Film review: Victoria and Abdul

Light-hearted and quirky, Victoria and Abdul is a biographical retelling of a long lost tale involving of one of the most eminent figures in British royal history.

Sep 14, 2017, updated Sep 15, 2017

The film is based on the book of the same name by Shrabani Basuand and documents the curious relationship between Queen Victoria (Judi Dench) and her Indian secretary Abdul Karim (Ali Fazal) during the last 15 years of her reign.

Karim, a prison clerk, is one of two Muslim men chosen to present a ceremonial coin to the Queen in her role as Empress of India. In a strange turn of events, Victoria takes a liking to him, defying tradition and protocol to employ him as a personal secretary and later teacher and spiritual advisor or “Munshi”.

Written by Lee Hall (Billy Elliot) and directed by Stephen Frears (The Queen, Philomena), Victoria and Abdul is deliberate but witty, and doesn’t attempt to lean into Indian stereotypes for laughs. This is refreshing and illustrates an understanding of the shifting artistic climate.

The juxtaposition of the maternal relationship Victoria has with Karim, next to the cold and vindictive one she has with her eldest son and heir Bertie (Eddie Izzard), later to become King Edward VII, is particularly effective.

Bollywood star Fazal is charming and insouciant in his portrayal of the contrarian Karim. His unorthodox methods of servitude are often endearing rather than a source of laughs.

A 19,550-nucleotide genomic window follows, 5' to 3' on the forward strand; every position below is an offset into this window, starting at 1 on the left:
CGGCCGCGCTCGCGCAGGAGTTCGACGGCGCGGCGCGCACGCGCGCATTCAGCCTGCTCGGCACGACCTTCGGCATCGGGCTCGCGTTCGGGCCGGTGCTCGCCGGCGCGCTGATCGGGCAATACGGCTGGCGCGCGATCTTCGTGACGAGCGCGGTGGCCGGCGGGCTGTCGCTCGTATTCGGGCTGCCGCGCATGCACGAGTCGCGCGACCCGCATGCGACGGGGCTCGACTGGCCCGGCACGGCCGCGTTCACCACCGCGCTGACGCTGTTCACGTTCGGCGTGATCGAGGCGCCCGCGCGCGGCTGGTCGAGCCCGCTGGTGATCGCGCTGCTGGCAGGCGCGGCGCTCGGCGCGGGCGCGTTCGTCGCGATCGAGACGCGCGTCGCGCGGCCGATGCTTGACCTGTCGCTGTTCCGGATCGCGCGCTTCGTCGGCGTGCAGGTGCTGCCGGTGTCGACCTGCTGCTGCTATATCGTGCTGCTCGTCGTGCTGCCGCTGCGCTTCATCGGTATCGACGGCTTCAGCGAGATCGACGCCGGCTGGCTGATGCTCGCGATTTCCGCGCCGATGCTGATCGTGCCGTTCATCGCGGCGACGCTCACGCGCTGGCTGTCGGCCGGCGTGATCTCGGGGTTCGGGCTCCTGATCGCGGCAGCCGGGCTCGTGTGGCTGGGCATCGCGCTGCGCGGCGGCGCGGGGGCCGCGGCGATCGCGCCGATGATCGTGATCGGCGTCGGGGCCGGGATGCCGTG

Dench is impressive as the revered Queen Victoria, whom she previously played in the 1997 drama Mrs Brown (a role for which she was nominated for an Oscar). Her nuances alter the character from Victoria the Queen to Victoria the person, a lonely woman worn away by age and the pressures of regency.

The cinematography, with locational filming in some of Britain’s most iconic royal residences, is superb, as are the stunningly detailed period costumes.

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Victoria and Abdul is a fun exploration of a fascinating relationship between two unlikely friends, which, thanks to the best efforts of King Edward VII, was almost lost forever.

The only quibble is that it is needlessly long, and while it still manages to holds an audience’s attention, the full impact of Victoria and Karim’s relationship on the last years of Victoria’s reign could certainly have been felt without the obvious filler scenes added for extra laughs.


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